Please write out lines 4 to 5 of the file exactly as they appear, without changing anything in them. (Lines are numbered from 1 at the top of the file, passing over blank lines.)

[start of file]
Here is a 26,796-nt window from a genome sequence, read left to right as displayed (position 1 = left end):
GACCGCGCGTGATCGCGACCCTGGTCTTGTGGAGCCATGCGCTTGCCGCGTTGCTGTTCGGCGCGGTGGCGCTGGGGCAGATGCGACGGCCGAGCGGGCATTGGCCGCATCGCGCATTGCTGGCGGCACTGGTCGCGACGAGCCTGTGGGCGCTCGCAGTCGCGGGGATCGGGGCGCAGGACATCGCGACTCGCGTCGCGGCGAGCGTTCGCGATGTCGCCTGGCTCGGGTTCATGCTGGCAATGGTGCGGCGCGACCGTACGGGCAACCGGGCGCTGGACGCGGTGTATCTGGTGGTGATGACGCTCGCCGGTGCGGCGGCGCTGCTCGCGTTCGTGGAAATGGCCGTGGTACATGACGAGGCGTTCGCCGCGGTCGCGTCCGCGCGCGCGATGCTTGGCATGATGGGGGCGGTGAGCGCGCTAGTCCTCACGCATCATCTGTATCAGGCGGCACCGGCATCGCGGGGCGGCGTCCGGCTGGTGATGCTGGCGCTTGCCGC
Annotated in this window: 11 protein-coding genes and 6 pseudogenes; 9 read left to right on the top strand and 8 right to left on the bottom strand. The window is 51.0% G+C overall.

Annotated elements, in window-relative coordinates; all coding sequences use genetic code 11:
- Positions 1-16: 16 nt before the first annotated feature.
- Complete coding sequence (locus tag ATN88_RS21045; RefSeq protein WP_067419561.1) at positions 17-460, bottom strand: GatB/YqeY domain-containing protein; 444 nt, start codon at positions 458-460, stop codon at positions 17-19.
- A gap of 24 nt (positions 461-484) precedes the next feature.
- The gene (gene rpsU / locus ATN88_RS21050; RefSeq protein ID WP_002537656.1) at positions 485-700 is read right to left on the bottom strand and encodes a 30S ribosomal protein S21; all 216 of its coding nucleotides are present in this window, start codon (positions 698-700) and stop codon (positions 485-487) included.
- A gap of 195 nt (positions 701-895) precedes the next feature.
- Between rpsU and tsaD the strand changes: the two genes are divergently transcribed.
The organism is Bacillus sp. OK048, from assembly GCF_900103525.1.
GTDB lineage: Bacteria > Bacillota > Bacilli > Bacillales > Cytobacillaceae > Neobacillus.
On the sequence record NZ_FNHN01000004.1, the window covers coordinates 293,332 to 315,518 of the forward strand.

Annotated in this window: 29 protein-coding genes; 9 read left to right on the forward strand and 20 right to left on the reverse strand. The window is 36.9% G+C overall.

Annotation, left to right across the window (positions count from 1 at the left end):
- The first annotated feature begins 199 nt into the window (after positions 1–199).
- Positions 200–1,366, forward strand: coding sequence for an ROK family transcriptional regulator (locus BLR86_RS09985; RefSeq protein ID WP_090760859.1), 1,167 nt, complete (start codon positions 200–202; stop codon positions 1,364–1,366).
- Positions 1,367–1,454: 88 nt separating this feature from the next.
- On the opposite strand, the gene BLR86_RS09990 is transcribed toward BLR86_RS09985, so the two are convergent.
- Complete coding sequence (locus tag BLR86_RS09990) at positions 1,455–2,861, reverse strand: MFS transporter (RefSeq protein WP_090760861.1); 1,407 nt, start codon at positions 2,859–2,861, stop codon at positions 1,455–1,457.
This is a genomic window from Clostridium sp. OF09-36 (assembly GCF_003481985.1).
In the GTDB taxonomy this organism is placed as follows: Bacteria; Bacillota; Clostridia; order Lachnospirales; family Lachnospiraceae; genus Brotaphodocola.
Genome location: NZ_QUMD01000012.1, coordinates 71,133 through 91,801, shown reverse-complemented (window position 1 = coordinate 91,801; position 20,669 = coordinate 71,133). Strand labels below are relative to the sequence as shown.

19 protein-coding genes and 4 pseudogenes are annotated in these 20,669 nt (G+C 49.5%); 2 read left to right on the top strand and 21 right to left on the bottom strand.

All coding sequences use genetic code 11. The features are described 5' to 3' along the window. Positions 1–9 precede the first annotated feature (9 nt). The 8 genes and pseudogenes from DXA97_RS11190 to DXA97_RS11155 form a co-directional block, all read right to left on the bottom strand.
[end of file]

Annotated elements, in window-relative coordinates; all coding sequences use genetic code 11:
- Positions 1-16: 16 nt before the first annotated feature.